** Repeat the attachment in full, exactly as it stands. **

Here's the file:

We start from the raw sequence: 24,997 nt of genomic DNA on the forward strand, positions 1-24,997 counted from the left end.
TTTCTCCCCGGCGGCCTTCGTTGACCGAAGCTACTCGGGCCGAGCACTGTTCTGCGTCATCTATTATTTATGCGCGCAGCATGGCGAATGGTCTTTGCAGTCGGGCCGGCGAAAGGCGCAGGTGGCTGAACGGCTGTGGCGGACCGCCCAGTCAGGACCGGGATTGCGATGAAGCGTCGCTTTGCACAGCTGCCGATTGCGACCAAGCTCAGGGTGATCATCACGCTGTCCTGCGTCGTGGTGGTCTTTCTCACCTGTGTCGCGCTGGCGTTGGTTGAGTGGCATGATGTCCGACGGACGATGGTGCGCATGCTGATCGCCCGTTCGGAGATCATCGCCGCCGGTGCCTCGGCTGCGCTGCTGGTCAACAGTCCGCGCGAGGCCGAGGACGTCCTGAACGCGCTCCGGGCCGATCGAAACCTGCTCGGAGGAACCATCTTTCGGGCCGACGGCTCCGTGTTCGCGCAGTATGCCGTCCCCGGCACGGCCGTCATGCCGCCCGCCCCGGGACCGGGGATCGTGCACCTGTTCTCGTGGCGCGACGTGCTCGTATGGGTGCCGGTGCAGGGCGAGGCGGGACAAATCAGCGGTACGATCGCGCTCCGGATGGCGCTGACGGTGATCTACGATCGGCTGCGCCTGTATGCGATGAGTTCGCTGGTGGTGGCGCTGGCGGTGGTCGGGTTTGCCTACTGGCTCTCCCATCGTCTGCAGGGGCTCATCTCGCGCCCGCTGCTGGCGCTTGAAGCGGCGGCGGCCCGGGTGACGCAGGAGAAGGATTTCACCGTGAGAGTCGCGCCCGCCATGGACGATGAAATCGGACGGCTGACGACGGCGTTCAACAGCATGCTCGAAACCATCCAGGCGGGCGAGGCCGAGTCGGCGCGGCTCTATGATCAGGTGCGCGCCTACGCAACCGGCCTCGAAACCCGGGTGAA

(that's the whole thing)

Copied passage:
We start from the raw sequence: 24,997 nt of genomic DNA on the forward strand, positions 1-24,997 counted from the left end.
TTTCTCCCCGGCGGCCTTCGTTGACCGAAGCTACTCGGGCCGAGCACTGTTCTGCGTCATCTATTATTTATGCGCGCAGCATGGCGAATGGTCTTTGCAGTCGGGCCGGCGAAAGGCGCAGGTGGCTGAACGGCTGTGGCGGACCGCCCAGTCAGGACCGGGATTGCGATGAAGCGTCGCTTTGCACAGCTGCCGATTGCGACCAAGCTCAGGGTGATCATCACGCTGTCCTGCGTCGTGGTGGTCTTTCTCACCTGTGTCGCGCTGGCGTTGGTTGAGTGGCATGATGTCCGACGGACGATGGTGCGCATGCTGATCGCCCGTTCGGAGATCATCGCCGCCGGTGCCTCGGCTGCGCTGCTGGTCAACAGTCCGCGCGAGGCCGAGGACGTCCTGAACGCGCTCCGGGCCGATCGAAACCTGCTCGGAGGAACCATCTTTCGGGCCGACGGCTCCGTGTTCGCGCAGTATGCCGTCCCCGGCACGGCCGTCATGCCGCCCGCCCCGGGACCGGGGATCGTGCACCTGTTCTCGTGGCGCGACGTGCTCGTATGGGTGCCGGTGCAGGGCGAGGCGGGACAAATCAGCGGTACGATCGCGCTCCGGATGGCGCTGACGGTGATCTACGATCGGCTGCGCCTGTATGCGATGAGTTCGCTGGTGGTGGCGCTGGCGGTGGTCGGGTTTGCCTACTGGCTCTCCCATCGTCTGCAGGGGCTCATCTCGCGCCCGCTGCTGGCGCTTGAAGCGGCGGCGGCCCGGGTGACGCAGGAGAAGGATTTCACCGTGAGAGTCGCGCCCGCCATGGACGATGAAATCGGACGGCTGACGACGGCGTTCAACAGCATGCTCGAAACCATCCAGGCGGGCGAGGCCGAGTCGGCGCGGCTCTATGATCAGGTGCGCGCCTACGCAACCGGCCTCGAAACCCGGGTGAA